Pakistan's military-led former government failed to protect former Prime Minister Benazir Bhutto before her 2007 assassination and intelligence agencies hindered the subsequent investigation, a U.N. commission concluded in a report released Thursday.
The three-member investigative panel issued a scathing report Thursday afternoon, concluding that the suicide bombing that killed Bhutto "could have been prevented" and that police deliberately failed to pursue an effective investigation into the killings.
Bhutto had returned from a self-imposed, eight-year exile to run in the country's general elections two months before her assassination and already had escaped one attempt on her life. She was killed in December 2007 by a 15-year-old suicide bomber while campaigning in the Pakistani city of Rawalpindi, the seat of the country's military.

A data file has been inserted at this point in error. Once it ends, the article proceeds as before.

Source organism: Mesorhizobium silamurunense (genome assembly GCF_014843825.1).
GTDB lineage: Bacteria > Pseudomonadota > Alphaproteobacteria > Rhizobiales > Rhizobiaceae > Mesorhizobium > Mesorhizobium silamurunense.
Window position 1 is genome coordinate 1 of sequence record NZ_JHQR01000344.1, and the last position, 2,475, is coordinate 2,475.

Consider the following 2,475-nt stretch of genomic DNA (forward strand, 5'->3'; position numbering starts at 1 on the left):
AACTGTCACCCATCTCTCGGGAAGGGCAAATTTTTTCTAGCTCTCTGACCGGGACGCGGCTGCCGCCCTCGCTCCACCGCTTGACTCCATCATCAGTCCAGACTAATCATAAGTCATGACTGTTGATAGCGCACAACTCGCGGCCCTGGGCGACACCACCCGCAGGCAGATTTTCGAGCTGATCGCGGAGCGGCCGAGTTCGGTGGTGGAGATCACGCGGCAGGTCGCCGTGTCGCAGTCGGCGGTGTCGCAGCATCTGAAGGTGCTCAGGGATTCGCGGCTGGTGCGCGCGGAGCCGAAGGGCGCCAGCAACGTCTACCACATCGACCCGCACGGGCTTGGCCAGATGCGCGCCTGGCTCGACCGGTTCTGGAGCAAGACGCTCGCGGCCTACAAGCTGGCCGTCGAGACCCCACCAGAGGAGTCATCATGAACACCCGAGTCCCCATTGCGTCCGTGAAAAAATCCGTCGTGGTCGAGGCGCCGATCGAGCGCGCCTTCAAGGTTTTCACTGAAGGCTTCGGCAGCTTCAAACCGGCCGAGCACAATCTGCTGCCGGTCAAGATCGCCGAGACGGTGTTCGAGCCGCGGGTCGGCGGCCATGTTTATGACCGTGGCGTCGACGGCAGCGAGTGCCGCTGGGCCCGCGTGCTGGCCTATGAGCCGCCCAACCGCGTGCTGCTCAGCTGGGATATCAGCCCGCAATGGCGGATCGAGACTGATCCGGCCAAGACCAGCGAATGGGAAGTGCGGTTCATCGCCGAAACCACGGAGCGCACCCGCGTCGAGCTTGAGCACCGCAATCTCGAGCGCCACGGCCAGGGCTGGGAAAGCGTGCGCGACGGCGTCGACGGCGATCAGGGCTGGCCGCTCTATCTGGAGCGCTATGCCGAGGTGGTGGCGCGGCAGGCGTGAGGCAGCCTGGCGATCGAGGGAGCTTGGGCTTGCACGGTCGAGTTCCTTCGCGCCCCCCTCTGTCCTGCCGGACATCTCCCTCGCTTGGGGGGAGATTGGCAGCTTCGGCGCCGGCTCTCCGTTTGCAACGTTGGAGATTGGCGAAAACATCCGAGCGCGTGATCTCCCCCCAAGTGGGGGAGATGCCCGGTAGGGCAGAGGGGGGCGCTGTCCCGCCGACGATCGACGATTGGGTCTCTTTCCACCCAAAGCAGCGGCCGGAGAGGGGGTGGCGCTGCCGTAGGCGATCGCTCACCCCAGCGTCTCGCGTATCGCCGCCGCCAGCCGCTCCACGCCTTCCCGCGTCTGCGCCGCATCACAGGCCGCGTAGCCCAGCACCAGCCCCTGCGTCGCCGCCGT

"No one believes that this boy acted alone," the report states. "A range of government officials failed profoundly in their efforts first to protect Ms. Bhutto, and second to investigate with vigor all those responsible for her murder, not only in the execution of the attack, but also in its conception, planning and financing."
A spokesman for then-President Pervez Musharraf said Friday the government offered adequate protection for Bhutto.
"I believe the government at the time did whatever they thought was reasonable," said Muhammad Ali Saif, a spokesman and adviser to the former president.